Every parent wants to equip their child with as many “tools” as possible to ensure their child reaches their own unique personal-best. Understanding traditional dining etiquette and the proper usage of a table setting is an example of a lifetime “tool.” Learning how to navigate an extensive table setting may be difficult if you haven’t been taught. What age is the “right” age to teach your child how to navigate a place setting? It depends.
A traditional “informal” place setting consists of two forks, a dinner knife and two spoons, several glasses, napkin and appropriate plates to support an informal three-course meal. However, few families’ tables today enjoy three course meals requiring five pieces of cutlery. Todays “informal” family-dinner place setting tends to be a simple setting consisting of a single fork, knife and spoon, a drinking glass, napkin and single dinner plate. With only one fork, children do not have to know traditional dining etiquette since there are no choices of utensils at their place setting.
The “right age” to teach a child how to navigate a formal table setting is going to depend on your family’s dining table, what type of restaurants your family attends with your children, and also whether your child attends formal events. If your family sets a traditional “informal” place setting or frequently dines where multi-course meals are served, you have the wonderful opportunity to begin to teach your children during these types of dining experiences.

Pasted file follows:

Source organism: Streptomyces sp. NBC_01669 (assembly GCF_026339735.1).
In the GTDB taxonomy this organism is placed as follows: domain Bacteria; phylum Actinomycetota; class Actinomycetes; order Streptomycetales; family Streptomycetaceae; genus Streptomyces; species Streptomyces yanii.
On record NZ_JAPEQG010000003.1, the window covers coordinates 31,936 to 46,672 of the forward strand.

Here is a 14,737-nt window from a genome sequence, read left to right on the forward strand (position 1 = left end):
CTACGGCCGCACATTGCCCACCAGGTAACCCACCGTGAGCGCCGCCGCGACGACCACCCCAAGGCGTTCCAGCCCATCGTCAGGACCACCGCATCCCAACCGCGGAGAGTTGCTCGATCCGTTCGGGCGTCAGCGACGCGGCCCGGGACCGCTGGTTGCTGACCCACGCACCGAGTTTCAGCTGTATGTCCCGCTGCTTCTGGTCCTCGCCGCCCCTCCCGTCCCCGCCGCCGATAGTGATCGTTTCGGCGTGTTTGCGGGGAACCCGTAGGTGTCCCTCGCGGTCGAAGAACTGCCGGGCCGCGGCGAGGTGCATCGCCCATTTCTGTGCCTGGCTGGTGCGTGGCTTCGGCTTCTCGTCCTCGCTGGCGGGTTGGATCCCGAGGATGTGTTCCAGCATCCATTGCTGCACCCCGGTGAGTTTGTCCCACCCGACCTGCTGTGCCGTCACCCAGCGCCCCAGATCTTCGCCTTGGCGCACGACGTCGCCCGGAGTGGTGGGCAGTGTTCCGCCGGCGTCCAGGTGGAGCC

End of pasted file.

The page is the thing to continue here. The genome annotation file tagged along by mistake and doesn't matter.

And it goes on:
However, if your family sets an “informal” family-dinner place setting with only 3 pieces of cutlery, you should consider exposing your child to a multi-course meal with a 4 or 5 piece setting to begin to teach them about the differences of each utensil. Since we all have opportunities to dine together (even if it’s just once a week at home or at a diner) I would suggest you serve and/or order dinner in at least two simple courses. The “first-course” could be sliced fruit or perhaps just the simple vegetable that you otherwise would have served on the dinner plate, using a salad fork. The “main-course” follows on a dinner plate, using the dinner fork, and place knife. This simple two-course meal may be enjoyed by even 3 year old! As a mom of 4 children ranging in ages 3-10, I also suggest involving your child by asking them to help you set the table so you can explain to them what each of the pieces of the place setting is for: “this is the fork we are going to use for the yummy fruit;” “this is the fork we are going to use for our mashed potatoes and chicken.” Even my 3 year old helps set our table – he is GREAT at setting out the napkins!